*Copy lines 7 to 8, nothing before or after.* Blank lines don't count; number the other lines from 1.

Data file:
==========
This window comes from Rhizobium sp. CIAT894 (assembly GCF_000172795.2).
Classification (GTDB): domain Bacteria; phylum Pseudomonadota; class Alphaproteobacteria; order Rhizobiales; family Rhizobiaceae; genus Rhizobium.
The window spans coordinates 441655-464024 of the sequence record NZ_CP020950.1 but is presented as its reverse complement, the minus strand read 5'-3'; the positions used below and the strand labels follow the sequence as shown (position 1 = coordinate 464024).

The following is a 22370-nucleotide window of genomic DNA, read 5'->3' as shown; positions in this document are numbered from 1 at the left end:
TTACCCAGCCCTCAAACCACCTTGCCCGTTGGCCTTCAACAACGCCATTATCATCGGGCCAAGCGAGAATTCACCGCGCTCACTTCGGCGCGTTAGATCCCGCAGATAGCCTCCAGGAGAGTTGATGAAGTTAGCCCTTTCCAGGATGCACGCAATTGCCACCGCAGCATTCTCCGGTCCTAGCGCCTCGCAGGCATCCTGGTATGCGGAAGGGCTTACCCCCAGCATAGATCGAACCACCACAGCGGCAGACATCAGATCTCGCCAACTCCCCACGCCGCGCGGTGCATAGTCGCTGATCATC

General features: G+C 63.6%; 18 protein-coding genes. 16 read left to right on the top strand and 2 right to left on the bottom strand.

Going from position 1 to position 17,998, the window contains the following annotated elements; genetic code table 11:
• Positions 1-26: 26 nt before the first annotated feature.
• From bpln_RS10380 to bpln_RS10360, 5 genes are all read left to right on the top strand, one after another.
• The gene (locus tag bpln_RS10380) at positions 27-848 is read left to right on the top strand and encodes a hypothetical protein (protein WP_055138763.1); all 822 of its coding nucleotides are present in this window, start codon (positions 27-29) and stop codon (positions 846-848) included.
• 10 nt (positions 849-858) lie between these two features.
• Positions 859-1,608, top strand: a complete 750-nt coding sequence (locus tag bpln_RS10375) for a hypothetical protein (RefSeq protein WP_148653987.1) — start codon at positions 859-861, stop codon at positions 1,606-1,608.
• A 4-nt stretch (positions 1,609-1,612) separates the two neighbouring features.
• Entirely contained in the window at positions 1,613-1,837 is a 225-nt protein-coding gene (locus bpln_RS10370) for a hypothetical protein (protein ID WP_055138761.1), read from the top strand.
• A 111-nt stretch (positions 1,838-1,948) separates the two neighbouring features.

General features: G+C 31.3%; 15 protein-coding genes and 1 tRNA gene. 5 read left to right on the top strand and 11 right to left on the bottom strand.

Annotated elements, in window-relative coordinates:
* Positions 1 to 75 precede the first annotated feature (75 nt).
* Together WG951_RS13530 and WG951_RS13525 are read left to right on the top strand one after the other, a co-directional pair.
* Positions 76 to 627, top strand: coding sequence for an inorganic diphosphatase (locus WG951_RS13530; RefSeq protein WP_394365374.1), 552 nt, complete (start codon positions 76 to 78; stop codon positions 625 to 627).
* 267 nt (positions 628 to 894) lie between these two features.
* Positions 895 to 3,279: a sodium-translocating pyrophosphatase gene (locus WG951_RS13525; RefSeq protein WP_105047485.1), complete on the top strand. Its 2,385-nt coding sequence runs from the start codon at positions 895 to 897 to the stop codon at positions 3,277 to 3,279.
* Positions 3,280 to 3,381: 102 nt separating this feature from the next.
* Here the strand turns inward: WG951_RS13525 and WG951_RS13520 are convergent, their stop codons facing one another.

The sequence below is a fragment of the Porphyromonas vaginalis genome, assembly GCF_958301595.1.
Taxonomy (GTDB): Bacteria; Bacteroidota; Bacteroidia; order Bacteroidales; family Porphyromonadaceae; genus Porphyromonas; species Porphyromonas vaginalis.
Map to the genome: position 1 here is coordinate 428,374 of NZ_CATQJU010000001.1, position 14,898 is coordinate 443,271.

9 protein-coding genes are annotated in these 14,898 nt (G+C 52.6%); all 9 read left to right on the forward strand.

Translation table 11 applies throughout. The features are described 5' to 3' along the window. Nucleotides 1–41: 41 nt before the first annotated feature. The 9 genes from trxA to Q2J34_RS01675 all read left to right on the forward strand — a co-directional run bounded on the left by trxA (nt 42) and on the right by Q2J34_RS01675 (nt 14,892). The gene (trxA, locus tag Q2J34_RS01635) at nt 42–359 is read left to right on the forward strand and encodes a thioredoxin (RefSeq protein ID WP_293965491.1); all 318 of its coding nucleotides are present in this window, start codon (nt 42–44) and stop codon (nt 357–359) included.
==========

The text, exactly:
Going from position 1 to position 17,998, the window contains the following annotated elements; genetic code table 11:
• Positions 1-26: 26 nt before the first annotated feature.